Gamecube right now has the #2 spot because it was a year late, it is doing quite well. The next generation Nintendo console will do much better, judging by how game console fans buy the first new thing that is out, I expect it to take the entire market.

  • User profile image
    Jeremy W

    I'd be very interested in sources for just about everythiung you just said, a I've never heard any of that before. As far as "first to market", we really should remember that Dreamcast was first to market in the 32-bit space, Saturn was first to market in the 16-bit space (as was Genesis), and that regular old Sega was first to market in the 8-bit space.

    First to market will give you good initial "buzz" sales, but it needs something to carry it through.

    What's GC2's release date? I thought it was 2006-2007 (like the PS3)? Doesn't that put XBox2's 2005-2006 release ahead of GC2's?

    Again, just curious, as I've never heard most of what you've just said about the GC.

  • User profile image
    Jeremy W

    Here's the kind of thing most people would regard as accurate: http://www.gamenationtv.com/hardware/gamesystemcomparisonchart.shtml

    Again, though, I'm more than open to new info.

    As far as Longhorn's performance, I'm sure we've all seen the news by now that Longhorn is (at least) a 3-level environment in terms of user presentation.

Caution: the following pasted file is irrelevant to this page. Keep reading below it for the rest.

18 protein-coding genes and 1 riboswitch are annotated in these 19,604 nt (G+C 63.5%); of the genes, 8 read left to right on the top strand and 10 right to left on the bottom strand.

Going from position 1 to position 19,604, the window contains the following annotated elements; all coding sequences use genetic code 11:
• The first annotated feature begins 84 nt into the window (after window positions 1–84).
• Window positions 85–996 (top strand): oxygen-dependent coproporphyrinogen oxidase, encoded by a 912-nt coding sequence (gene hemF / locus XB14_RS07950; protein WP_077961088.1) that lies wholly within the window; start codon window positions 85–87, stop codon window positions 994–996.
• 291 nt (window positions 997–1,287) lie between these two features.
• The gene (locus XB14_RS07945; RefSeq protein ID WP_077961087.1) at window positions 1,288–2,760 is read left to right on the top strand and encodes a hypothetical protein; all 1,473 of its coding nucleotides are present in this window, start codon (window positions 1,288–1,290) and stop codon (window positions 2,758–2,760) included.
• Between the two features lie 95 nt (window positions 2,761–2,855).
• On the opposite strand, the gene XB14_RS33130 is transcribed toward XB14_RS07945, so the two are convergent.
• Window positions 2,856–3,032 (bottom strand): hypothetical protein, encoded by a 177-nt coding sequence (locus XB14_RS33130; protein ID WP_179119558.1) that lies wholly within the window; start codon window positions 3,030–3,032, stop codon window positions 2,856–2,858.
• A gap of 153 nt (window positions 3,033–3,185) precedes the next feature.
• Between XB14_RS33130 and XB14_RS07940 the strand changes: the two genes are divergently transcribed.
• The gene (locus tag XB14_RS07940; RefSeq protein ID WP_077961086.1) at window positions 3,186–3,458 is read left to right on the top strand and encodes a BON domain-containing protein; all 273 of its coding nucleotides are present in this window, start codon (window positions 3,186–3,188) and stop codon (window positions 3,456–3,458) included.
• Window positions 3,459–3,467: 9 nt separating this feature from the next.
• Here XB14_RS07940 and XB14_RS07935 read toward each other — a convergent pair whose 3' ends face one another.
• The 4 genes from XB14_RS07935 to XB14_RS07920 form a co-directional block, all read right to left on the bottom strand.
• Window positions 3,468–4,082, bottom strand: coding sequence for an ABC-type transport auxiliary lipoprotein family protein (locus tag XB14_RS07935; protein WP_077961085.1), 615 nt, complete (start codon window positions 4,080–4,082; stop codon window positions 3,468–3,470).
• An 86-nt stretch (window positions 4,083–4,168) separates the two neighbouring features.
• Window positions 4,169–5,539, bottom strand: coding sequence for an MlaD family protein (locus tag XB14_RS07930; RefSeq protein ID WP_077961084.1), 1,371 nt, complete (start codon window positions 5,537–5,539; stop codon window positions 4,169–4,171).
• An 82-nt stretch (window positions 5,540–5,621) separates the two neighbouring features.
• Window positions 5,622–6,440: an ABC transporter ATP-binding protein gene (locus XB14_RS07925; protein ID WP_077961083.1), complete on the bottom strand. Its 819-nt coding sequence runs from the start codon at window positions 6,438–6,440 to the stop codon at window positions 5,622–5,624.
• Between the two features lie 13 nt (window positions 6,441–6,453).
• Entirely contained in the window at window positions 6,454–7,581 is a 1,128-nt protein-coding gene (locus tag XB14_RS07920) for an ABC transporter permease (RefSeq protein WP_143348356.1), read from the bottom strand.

On older machines it'll give a classic win2k type of environment. Newer ones'll have a more rich environment, and the types of machines we don't have yet will have an even more rich environment.

    I'm not too worried. I'll buy a new PC when Longhorn comes out (it's been 2 years), and enjoy it Smiley

  • User profile image
    sbc

    The information I got was quite a while ago, and I can't seem to find the source. This extremetech article compares GCN and XBox (I think most agree that PS2 is the lowest spec of all 3 consoles)

    Specs from official sites.
    PS2 - http://www.us.playstation.com/consoles.aspx?id=2/info/415007657.html
    GCN - http://www.nintendo.com/techspecgcn
    XBox - no detailed specs found, information on http://www.xbox.com/en-us/hardware/xbox.htm

    Another performance sheet - http://www.xboxexclusive.com/xboxspecs.html - Xbox seems to come out on top (although it is really an Xbox focused site anyway).

    PC games should really be the better than console games as monitors (and GPU's?) are capable of much higher resolution and quality than TV's. I wonder what games on Longhorn would be like, and will XBox 2 or 3 be based on Longhorn technology like Avalon?